Gov. Hochul reaffirms support for new ‘Less is More’ law despite police pushback

Regional News

ROCHESTER, N.Y. (WROC) — Our sister station in Rochester is reporting that at a Wednesday afternoon news conference, Governor Kathy Hochul addressed concerns and redoubled support for the ‘Less is More’ law, signed days ago.

Gov. Hochul took questions from reporters following the Constellation Brands press event, and was pressed on concerns raised by law enforcement regarding the new law.

The Governor told reporters people on parole who are sent back behind bars on technical violations “have literally paid their debt to society. They’ve already been incarcerated and they’re out on parole, and we’re simply saying the jails don’t have room to keep these individuals who are not dangerous to society who are being held on their parole violation.”

The law is intended to reduce the amount of people incarcerated for technical violations in New York State, such as missing a parole officer appointment or violating curfew.

Police say 17 local inmates were released as part of the law on Tuesday; one of whom was rearrested and charged with second-degree murder in a July case.

Gov. Hochul affirmed police should charge those they see fit, and said people shouldn’t be in jail on technical violations alone.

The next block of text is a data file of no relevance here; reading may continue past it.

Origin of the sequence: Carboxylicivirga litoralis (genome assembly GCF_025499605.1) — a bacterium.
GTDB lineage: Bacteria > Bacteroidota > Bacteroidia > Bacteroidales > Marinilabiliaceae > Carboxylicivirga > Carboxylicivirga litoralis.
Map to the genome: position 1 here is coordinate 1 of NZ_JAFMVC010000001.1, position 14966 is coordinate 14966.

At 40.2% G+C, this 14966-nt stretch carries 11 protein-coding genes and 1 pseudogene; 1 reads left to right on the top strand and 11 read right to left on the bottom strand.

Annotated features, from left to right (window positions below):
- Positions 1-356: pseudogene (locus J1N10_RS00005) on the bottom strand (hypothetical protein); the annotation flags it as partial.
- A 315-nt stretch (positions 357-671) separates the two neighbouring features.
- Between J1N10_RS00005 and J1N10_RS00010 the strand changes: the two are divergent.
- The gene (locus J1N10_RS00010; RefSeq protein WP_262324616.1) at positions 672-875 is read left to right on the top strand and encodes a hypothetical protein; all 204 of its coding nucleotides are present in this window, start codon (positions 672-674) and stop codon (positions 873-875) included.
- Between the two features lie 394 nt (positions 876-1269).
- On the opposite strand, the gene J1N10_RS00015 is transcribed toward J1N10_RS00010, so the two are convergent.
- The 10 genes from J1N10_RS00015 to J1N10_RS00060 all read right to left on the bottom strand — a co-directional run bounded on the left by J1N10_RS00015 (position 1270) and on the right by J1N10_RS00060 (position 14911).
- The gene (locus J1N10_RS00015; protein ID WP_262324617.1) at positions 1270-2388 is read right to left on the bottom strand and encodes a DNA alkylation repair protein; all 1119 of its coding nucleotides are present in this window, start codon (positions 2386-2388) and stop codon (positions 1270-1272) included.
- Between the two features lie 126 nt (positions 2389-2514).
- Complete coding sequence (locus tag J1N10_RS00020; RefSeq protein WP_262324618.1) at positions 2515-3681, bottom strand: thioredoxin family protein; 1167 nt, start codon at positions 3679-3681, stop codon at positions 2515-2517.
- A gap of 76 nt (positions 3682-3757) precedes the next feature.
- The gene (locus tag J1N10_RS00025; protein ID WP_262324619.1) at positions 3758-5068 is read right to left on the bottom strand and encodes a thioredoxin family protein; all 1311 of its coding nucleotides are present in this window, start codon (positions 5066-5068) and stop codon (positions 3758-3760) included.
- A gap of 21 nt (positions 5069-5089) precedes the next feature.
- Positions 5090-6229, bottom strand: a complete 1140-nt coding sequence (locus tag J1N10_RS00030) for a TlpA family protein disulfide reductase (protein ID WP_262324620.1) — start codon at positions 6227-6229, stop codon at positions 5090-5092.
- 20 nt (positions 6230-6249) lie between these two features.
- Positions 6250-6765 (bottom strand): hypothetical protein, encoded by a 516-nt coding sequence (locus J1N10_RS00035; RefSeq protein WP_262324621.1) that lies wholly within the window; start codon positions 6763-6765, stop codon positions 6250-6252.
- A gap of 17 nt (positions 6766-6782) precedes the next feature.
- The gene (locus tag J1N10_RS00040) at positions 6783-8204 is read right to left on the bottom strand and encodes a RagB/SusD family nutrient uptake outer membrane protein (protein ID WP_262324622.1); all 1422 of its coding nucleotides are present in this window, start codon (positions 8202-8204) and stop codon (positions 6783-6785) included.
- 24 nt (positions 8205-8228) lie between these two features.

“Anyone who the police think is guilty of murder, they can build a case on murder, I believe they did the right think here. These people should be in jail, and I support what the law enforcement did,” said Governor Hochul.

On Tuesday, local police chiefs expressed concern over the new law after the 17 inmates were released. The local chiefs showed support for parole technicalities, saying they keep people on the straight-and-narrow.

Randy Cimino, an ex-parolee and local drug abuse support advocate, told News 8 rules for people on parole are needed.

“You’re not helping these men and women by just letting them not follow rules, not go by any kind of guideline and not have any consequence for breaking the rules,” said Cimino.

Hochul said New York’s new policy follows those of states “who have a policy that says, individuals should not be held in jail on a technicality.”

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